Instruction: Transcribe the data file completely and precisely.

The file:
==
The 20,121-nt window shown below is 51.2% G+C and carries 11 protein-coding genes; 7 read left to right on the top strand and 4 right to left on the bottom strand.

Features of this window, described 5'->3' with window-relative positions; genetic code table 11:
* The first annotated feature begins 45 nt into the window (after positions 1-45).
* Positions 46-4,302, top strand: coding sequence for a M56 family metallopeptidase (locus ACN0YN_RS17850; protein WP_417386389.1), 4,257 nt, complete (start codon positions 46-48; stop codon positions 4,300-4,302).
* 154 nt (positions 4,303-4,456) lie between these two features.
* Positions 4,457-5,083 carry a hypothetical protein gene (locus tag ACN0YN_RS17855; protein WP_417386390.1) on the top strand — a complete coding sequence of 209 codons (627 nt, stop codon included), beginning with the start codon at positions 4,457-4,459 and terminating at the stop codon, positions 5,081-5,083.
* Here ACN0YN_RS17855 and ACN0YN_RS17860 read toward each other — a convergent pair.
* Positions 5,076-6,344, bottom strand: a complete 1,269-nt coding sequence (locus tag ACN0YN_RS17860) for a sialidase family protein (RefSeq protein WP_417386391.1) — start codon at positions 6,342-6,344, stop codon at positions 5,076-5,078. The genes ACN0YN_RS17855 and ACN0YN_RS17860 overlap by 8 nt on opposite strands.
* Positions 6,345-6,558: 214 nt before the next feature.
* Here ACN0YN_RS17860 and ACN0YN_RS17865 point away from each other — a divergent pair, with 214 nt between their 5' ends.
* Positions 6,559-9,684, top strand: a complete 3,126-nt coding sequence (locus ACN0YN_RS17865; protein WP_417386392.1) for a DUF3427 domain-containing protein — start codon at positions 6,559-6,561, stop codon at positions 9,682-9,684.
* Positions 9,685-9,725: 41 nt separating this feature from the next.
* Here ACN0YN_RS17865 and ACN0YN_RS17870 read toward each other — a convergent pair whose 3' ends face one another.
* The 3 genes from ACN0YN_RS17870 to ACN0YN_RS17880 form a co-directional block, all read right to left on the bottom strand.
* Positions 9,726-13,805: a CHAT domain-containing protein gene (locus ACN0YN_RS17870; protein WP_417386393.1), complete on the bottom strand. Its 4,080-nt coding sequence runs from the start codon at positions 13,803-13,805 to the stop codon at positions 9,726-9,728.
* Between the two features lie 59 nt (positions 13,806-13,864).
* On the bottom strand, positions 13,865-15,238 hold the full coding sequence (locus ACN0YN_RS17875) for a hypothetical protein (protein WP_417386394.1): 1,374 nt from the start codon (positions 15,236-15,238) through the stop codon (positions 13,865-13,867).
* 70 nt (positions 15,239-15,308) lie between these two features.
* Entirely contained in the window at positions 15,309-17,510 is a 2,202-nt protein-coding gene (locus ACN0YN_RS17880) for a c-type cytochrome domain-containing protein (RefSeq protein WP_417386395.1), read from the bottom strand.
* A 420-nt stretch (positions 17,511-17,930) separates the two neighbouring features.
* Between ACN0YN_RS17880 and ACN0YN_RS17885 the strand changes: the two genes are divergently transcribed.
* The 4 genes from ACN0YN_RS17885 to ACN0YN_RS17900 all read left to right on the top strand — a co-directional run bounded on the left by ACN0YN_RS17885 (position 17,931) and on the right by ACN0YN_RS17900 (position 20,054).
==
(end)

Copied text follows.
The 20,121-nt window shown below is 51.2% G+C and carries 11 protein-coding genes; 7 read left to right on the top strand and 4 right to left on the bottom strand.

Features of this window, described 5'->3' with window-relative positions; genetic code table 11:
* The first annotated feature begins 45 nt into the window (after positions 1-45).
* Positions 46-4,302, top strand: coding sequence for a M56 family metallopeptidase (locus ACN0YN_RS17850; protein WP_417386389.1), 4,257 nt, complete (start codon positions 46-48; stop codon positions 4,300-4,302).
* 154 nt (positions 4,303-4,456) lie between these two features.
* Positions 4,457-5,083 carry a hypothetical protein gene (locus tag ACN0YN_RS17855; protein WP_417386390.1) on the top strand — a complete coding sequence of 209 codons (627 nt, stop codon included), beginning with the start codon at positions 4,457-4,459 and terminating at the stop codon, positions 5,081-5,083.
* Here ACN0YN_RS17855 and ACN0YN_RS17860 read toward each other — a convergent pair.
* Positions 5,076-6,344, bottom strand: a complete 1,269-nt coding sequence (locus tag ACN0YN_RS17860) for a sialidase family protein (RefSeq protein WP_417386391.1) — start codon at positions 6,342-6,344, stop codon at positions 5,076-5,078. The genes ACN0YN_RS17855 and ACN0YN_RS17860 overlap by 8 nt on opposite strands.
* Positions 6,345-6,558: 214 nt before the next feature.
* Here ACN0YN_RS17860 and ACN0YN_RS17865 point away from each other — a divergent pair, with 214 nt between their 5' ends.
* Positions 6,559-9,684, top strand: a complete 3,126-nt coding sequence (locus ACN0YN_RS17865; protein WP_417386392.1) for a DUF3427 domain-containing protein — start codon at positions 6,559-6,561, stop codon at positions 9,682-9,684.
* Positions 9,685-9,725: 41 nt separating this feature from the next.
* Here ACN0YN_RS17865 and ACN0YN_RS17870 read toward each other — a convergent pair whose 3' ends face one another.
* The 3 genes from ACN0YN_RS17870 to ACN0YN_RS17880 form a co-directional block, all read right to left on the bottom strand.
* Positions 9,726-13,805: a CHAT domain-containing protein gene (locus ACN0YN_RS17870; protein WP_417386393.1), complete on the bottom strand. Its 4,080-nt coding sequence runs from the start codon at positions 13,803-13,805 to the stop codon at positions 9,726-9,728.
* Between the two features lie 59 nt (positions 13,806-13,864).
* On the bottom strand, positions 13,865-15,238 hold the full coding sequence (locus ACN0YN_RS17875) for a hypothetical protein (protein WP_417386394.1): 1,374 nt from the start codon (positions 15,236-15,238) through the stop codon (positions 13,865-13,867).
* 70 nt (positions 15,239-15,308) lie between these two features.
* Entirely contained in the window at positions 15,309-17,510 is a 2,202-nt protein-coding gene (locus ACN0YN_RS17880) for a c-type cytochrome domain-containing protein (RefSeq protein WP_417386395.1), read from the bottom strand.
* A 420-nt stretch (positions 17,511-17,930) separates the two neighbouring features.
* Between ACN0YN_RS17880 and ACN0YN_RS17885 the strand changes: the two genes are divergently transcribed.
* The 4 genes from ACN0YN_RS17885 to ACN0YN_RS17900 all read left to right on the top strand — a co-directional run bounded on the left by ACN0YN_RS17885 (position 17,931) and on the right by ACN0YN_RS17900 (position 20,054).